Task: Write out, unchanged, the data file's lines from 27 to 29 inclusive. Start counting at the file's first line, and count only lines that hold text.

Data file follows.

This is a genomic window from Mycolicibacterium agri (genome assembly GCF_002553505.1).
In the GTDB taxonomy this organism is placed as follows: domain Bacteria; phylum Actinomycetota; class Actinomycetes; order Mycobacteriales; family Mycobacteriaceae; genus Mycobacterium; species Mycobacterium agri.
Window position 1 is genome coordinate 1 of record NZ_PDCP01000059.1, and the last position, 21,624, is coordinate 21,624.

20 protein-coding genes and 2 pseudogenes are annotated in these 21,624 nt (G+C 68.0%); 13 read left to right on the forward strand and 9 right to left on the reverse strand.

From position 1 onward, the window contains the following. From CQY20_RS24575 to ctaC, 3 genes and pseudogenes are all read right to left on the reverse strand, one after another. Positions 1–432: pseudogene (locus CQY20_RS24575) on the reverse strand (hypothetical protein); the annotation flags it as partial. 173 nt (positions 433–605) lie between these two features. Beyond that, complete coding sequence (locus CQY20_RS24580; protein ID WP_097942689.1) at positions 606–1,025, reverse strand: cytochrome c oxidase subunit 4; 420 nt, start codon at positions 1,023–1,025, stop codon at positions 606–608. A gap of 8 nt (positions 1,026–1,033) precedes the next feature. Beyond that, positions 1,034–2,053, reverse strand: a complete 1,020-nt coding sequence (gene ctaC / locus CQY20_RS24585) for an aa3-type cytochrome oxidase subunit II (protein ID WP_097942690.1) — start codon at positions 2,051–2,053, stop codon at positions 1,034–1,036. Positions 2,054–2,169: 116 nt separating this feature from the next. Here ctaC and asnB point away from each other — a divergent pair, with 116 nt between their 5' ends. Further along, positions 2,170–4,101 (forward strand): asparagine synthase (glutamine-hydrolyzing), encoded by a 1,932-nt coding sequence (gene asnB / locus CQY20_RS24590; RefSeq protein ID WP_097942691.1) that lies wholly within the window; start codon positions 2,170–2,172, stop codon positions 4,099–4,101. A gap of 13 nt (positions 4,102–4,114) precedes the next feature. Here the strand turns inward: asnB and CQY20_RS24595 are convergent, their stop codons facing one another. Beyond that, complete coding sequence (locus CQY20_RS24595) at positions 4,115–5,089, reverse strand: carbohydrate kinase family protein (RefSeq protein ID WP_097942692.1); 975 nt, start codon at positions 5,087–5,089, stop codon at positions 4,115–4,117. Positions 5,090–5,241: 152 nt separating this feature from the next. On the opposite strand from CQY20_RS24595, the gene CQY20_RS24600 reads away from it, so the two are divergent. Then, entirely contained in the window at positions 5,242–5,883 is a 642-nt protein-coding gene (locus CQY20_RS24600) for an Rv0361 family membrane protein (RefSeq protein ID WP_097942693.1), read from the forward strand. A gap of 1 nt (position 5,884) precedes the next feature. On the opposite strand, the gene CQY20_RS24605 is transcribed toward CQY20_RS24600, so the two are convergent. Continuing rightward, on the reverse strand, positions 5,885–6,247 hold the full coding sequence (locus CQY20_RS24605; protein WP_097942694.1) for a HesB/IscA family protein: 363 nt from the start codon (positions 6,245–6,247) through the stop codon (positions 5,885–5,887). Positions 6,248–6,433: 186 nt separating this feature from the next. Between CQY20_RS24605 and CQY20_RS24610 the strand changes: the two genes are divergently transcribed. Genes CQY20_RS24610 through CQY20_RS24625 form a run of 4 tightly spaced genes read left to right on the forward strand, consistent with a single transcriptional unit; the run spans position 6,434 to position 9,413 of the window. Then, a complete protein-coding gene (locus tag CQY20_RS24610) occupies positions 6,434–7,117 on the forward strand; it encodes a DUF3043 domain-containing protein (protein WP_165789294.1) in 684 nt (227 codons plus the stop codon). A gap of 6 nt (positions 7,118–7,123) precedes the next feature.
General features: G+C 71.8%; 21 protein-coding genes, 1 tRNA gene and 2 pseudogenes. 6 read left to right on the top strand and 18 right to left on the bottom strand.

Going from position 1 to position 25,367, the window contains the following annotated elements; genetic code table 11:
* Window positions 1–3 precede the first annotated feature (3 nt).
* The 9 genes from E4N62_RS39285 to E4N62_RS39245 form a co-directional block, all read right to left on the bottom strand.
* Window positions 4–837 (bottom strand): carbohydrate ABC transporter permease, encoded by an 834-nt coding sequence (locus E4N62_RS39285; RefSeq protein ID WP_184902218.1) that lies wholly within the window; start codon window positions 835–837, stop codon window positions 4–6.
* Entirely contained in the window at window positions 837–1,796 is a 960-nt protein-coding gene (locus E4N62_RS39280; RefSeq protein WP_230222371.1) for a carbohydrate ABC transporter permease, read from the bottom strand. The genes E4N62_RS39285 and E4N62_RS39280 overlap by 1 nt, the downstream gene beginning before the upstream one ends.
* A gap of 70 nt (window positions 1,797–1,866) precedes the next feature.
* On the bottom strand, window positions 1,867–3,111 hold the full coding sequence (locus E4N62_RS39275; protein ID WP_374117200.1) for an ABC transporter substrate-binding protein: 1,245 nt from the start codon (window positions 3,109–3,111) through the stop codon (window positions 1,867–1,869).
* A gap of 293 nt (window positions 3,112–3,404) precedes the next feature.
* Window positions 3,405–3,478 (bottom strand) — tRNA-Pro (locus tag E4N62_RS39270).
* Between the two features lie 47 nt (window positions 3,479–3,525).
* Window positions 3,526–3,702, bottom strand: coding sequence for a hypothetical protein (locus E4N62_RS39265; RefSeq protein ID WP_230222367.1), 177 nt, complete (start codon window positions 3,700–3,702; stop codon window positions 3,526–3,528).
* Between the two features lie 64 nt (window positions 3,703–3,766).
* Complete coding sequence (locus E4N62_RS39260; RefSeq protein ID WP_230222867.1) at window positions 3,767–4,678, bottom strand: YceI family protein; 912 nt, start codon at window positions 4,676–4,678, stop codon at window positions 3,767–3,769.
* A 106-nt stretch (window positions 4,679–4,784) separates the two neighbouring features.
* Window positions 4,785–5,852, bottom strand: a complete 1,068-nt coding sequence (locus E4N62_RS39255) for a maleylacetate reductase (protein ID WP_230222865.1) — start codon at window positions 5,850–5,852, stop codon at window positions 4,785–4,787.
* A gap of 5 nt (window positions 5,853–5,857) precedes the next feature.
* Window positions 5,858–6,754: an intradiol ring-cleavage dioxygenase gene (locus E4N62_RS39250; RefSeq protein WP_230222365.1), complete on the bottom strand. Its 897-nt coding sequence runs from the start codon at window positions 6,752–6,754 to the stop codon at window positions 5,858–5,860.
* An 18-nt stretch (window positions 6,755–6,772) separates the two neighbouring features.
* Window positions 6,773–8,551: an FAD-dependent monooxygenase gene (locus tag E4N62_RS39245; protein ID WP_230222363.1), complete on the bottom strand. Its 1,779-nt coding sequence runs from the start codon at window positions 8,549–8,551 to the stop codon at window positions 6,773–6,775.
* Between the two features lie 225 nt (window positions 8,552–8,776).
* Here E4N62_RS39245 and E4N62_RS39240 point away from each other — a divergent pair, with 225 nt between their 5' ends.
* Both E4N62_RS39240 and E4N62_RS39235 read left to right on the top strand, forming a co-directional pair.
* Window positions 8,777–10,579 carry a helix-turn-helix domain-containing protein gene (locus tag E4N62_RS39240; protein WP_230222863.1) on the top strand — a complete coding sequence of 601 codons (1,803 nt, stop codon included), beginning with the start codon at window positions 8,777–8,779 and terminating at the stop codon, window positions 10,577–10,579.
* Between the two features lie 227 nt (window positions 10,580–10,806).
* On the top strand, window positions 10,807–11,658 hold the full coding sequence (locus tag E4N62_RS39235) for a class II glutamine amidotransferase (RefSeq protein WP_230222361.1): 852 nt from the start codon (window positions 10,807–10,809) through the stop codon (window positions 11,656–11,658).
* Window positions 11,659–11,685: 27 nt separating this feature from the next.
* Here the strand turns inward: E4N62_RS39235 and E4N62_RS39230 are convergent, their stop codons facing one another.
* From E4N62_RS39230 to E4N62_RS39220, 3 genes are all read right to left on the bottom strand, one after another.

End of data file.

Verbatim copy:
* Here E4N62_RS39245 and E4N62_RS39240 point away from each other — a divergent pair, with 225 nt between their 5' ends.
* Both E4N62_RS39240 and E4N62_RS39235 read left to right on the top strand, forming a co-directional pair.
* Window positions 8,777–10,579 carry a helix-turn-helix domain-containing protein gene (locus tag E4N62_RS39240; protein WP_230222863.1) on the top strand — a complete coding sequence of 601 codons (1,803 nt, stop codon included), beginning with the start codon at window positions 8,777–8,779 and terminating at the stop codon, window positions 10,577–10,579.